Europe jumped to a quick start on the opening day of the Ryder Cup golf tournament in England. In the afternoon, the U.S. team closed the gap to trail Europe by one point, four and one-half to three and one-half. The U.S. team is trying to adjust to a short, narrow layout.

The U.S. team is loaded with players who hit the longest balls in professional golf. But at the Belfry, the course is set up to favor the slightly shorter and precise game of the European team. That helped the Europeans to win the first three points on Friday.

American Davis Love, who with David Duval lost their fourball match to Spaniard Sergio Garcia and Lee Westwood of Britain, pointed out that playing the Belfry requires an adjustment.

"You just got to hit it to the position off the tee where there is a wide enough area to hit the ball into and just go from there," he said. "You know, it is obvious they did not want this to become a long drive contest or who can hit it the farthest in the fairway contest. But it is very narrow out there."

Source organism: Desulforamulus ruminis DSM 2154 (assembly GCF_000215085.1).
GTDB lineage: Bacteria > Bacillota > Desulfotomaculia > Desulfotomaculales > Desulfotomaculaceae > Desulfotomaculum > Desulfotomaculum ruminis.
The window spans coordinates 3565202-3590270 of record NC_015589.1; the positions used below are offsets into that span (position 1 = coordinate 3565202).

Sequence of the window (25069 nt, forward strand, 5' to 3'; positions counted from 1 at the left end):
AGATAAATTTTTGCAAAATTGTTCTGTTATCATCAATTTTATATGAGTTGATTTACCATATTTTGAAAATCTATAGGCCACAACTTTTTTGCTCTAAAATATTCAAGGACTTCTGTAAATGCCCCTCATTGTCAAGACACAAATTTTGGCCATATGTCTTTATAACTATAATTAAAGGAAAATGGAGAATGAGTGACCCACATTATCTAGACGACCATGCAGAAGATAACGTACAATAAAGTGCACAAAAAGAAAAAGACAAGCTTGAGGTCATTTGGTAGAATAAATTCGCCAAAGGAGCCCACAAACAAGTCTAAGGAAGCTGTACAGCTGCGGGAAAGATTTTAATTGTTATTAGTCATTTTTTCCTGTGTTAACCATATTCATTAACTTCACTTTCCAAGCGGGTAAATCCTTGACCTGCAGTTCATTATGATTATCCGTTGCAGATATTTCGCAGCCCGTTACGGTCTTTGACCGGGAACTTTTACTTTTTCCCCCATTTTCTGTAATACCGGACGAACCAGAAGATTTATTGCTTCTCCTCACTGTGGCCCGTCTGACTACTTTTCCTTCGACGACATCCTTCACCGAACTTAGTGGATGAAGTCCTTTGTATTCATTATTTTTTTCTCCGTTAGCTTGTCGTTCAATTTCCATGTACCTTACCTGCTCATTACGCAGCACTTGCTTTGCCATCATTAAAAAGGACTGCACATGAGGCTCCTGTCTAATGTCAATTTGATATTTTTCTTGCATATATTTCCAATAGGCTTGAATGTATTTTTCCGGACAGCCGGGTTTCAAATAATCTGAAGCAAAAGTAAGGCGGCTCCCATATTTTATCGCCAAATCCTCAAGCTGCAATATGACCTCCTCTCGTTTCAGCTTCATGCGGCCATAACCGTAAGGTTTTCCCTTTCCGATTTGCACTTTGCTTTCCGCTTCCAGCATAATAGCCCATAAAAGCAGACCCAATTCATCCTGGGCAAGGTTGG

Paul Azinger and Tiger Woods lost by one hole to Darren Clarke of Ireland and Thomas Bjorn of Denmark. Woods is the number one player in the world, but Azinger said even he is having trouble at the Belfry.

"We have some very powerful hitters that are forced to hit irons off every tee," he said. "I mean, Tiger [Woods] hit driver twice today on both par fives. He is hitting into an area that is about 15 yards wide, even less than that maybe on 17. The guy is forced to play back. His strength is his power."

The United States has not won a fourball session since 1995, but won two out of the three Ryder Cup titles during that time.